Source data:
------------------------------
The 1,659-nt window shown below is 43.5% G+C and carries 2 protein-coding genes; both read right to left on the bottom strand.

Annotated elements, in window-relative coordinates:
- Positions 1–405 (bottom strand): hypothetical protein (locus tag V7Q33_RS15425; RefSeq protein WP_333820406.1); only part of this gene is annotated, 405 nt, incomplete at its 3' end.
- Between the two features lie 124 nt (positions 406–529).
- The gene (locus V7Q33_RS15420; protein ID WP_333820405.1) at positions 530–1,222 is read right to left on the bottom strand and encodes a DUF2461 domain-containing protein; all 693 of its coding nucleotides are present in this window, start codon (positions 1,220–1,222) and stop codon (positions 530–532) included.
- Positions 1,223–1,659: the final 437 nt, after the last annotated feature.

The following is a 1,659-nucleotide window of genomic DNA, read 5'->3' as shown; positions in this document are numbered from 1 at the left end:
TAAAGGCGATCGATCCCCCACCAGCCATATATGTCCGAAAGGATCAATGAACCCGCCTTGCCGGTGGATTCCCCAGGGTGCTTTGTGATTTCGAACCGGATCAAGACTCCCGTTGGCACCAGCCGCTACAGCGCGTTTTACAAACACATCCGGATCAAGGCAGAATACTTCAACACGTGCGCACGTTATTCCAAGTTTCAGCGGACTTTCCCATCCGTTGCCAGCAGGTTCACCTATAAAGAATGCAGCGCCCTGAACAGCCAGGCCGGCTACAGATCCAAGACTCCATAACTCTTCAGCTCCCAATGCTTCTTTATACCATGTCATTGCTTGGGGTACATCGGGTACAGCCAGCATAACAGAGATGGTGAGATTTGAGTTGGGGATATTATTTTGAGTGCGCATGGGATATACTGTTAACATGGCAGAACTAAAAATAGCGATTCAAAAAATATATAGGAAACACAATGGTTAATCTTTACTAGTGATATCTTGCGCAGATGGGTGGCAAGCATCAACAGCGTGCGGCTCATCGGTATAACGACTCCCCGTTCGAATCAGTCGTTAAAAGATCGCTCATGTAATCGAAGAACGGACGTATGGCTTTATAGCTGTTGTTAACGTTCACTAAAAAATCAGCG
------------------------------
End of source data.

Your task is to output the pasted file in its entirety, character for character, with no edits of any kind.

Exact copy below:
The 1,659-nt window shown below is 43.5% G+C and carries 2 protein-coding genes; both read right to left on the bottom strand.

Annotated elements, in window-relative coordinates:
- Positions 1–405 (bottom strand): hypothetical protein (locus tag V7Q33_RS15425; RefSeq protein WP_333820406.1); only part of this gene is annotated, 405 nt, incomplete at its 3' end.
- Between the two features lie 124 nt (positions 406–529).
- The gene (locus V7Q33_RS15420; protein ID WP_333820405.1) at positions 530–1,222 is read right to left on the bottom strand and encodes a DUF2461 domain-containing protein; all 693 of its coding nucleotides are present in this window, start codon (positions 1,220–1,222) and stop codon (positions 530–532) included.
- Positions 1,223–1,659: the final 437 nt, after the last annotated feature.

The following is a 1,659-nucleotide window of genomic DNA, read 5'->3' as shown; positions in this document are numbered from 1 at the left end:
TAAAGGCGATCGATCCCCCACCAGCCATATATGTCCGAAAGGATCAATGAACCCGCCTTGCCGGTGGATTCCCCAGGGTGCTTTGTGATTTCGAACCGGATCAAGACTCCCGTTGGCACCAGCCGCTACAGCGCGTTTTACAAACACATCCGGATCAAGGCAGAATACTTCAACACGTGCGCACGTTATTCCAAGTTTCAGCGGACTTTCCCATCCGTTGCCAGCAGGTTCACCTATAAAGAATGCAGCGCCCTGAACAGCCAGGCCGGCTACAGATCCAAGACTCCATAACTCTTCAGCTCCCAATGCTTCTTTATACCATGTCATTGCTTGGGGTACATCGGGTACAGCCAGCATAACAGAGATGGTGAGATTTGAGTTGGGGATATTATTTTGAGTGCGCATGGGATATACTGTTAACATGGCAGAACTAAAAATAGCGATTCAAAAAATATATAGGAAACACAATGGTTAATCTTTACTAGTGATATCTTGCGCAGATGGGTGGCAAGCATCAACAGCGTGCGGCTCATCGGTATAACGACTCCCCGTTCGAATCAGTCGTTAAAAGATCGCTCATGTAATCGAAGAACGGACGTATGGCTTTATAGCTGTTGTTAACGTTCACTAAAAAATCAGCG